The bullet that whizzed by.

30 12 2006

yawlWell, a few days ago I mentioned a problem I had with ‘yawl’ involving a blown hard drive. Fun this wasn’t, and unfortunately I was so swamped with work, I didn’t really have a chance to work on the machine, so it sadly sat, turned off, while I wrestled with the vagaries of Java and EJB3.0.
With some slack time this weekend, I set about seeing what I could recover from the smoking ruin that was the 20gig drive in the machine. Booting the machine revealed only ‘Grub loading’ then ‘Error 17’. Many folks on the net have said this is a blown bootloader, usually happening after a failed upgrade. I know I hadn’t done any upgrade, this was something more serious.
But what to do about it? I couldn’t boot it, it was time to go for a repair CD. Fortunately, I had some experience using the Sys Rescue CD, an opensource toolset that fits on a CD (in fact it’ll fit on a flash drive), and contains most tools an admin will need to repair or maintain a system that has had Something Bad happen to it.
One burned CD later, I had the machine booted. cfdisk happily reported “You have a nice 20gig partition that’s empty! Want to install anything to it?” Not an auspicious start.
I could not mount the faulty partition, so really the only thing to do was to hand it over to fsck and mutter a few incantations.
fsck had a grand old time with the filesystem repair. First indications were good – it actually found the partition, and said there were files on it, though one of the two superblocks was completely missing (linux filesystems have a primary and a backup superblock – sort of the ‘master directory’ for the partition – for just this reason). Without the backup superblock, the entire filesystem would have been gone. Phew.
A good 20 minutes later, after much gnashing, queries about whether I wanted to fix the deallocated blocks and other fun filesystem issues, I had a mounted, readable filesystem. The SysrescueCD is a fully functional single user Linux environment, so I could mount, manipulate, and archive the newly repaired filesystem. I don’t trust it to run on its own – the damage touched just about every open file on the machine (including things like kernel modules), so I doubt the machine is stable. But, I could bring up the network interface and copy off my ~/docs/ directory – where I keep all my business documents. I had a backup of it, but it was quite old.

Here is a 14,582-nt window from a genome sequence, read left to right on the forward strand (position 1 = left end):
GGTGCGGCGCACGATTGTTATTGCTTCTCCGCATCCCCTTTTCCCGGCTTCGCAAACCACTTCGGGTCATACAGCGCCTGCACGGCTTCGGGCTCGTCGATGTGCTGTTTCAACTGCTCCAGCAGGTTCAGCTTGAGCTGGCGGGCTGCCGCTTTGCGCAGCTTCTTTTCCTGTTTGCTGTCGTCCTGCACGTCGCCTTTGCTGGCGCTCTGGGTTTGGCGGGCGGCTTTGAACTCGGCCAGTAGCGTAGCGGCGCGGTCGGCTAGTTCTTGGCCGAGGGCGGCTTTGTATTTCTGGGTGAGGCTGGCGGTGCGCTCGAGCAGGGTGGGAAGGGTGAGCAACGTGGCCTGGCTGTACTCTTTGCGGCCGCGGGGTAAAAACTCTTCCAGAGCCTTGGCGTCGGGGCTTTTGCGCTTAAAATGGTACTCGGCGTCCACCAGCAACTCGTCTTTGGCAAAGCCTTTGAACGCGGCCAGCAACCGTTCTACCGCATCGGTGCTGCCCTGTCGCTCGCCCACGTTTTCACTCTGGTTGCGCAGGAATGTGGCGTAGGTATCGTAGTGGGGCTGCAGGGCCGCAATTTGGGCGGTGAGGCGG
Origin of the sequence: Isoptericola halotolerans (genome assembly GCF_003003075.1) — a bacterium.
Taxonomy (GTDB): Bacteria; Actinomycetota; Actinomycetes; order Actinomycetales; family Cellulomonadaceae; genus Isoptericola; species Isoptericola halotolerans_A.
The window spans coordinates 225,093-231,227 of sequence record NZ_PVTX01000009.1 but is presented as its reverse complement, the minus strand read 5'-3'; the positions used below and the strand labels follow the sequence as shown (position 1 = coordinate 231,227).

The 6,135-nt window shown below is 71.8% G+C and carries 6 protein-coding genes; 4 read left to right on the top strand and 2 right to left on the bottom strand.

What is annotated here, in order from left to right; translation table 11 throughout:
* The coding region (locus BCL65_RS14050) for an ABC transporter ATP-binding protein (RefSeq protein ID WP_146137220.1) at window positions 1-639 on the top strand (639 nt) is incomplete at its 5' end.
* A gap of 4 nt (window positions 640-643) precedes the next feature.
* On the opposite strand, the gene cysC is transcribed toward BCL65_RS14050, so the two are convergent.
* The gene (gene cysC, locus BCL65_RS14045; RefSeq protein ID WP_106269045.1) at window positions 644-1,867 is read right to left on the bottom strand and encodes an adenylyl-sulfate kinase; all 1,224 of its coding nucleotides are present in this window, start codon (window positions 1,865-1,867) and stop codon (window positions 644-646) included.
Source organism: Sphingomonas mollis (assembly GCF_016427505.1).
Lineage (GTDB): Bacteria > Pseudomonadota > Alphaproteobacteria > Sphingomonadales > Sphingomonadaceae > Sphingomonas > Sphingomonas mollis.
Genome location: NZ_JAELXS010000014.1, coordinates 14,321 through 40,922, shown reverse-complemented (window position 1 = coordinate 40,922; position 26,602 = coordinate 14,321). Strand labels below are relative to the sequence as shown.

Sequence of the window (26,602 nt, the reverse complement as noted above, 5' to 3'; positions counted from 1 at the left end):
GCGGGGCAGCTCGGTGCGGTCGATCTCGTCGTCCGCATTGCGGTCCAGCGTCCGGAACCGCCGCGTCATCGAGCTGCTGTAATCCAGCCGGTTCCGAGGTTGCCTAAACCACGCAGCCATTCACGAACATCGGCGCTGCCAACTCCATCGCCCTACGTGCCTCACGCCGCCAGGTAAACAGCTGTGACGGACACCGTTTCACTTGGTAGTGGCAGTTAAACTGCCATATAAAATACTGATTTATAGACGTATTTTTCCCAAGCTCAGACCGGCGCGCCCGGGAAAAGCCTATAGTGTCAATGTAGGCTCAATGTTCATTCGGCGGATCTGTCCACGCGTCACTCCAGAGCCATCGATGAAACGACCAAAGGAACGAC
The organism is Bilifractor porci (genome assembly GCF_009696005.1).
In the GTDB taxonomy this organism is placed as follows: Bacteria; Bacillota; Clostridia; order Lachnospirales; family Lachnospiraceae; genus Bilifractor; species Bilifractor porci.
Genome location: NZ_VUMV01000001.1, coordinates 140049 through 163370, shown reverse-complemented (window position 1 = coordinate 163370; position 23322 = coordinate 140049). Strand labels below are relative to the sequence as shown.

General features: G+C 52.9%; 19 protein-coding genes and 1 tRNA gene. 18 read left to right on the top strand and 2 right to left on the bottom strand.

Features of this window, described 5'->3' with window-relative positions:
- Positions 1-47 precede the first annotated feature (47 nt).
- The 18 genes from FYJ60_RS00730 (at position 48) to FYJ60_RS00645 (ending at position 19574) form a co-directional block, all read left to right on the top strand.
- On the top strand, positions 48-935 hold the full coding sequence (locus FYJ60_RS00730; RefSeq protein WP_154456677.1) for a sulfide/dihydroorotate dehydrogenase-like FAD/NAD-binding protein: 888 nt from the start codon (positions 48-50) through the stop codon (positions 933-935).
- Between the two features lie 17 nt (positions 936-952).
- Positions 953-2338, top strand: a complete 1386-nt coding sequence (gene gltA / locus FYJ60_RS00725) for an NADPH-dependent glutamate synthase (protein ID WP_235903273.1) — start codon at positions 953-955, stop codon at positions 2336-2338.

I feel a lot better now that I’ve gotten my important documents off the machine. The next step will be determining what to do with the box. I’ve already received a replacement 160gig drive I’ll be installing (nothing like an 8x space increase!), and I’d like to archive some ‘less critical, but still nice to have copies of’ files, but for now, I just barely ducked that bullet.
NB -interestingly, this is the only mildly catastrophic hard disk failure I’ve -ever- had. The only other recent failure I can think of was dropping poor hunter while at band practice. It twitched the drive, which I replaced. But I consider laptops to be ‘volatile’ environments, and everything was backed up – no loss. I suppose I should be knocking wood everywhere, but I prefer to think I’m careful enough and don’t do Stupid Things with my machines.
Or maybe this is pure hubris. I gotta go run my backups.

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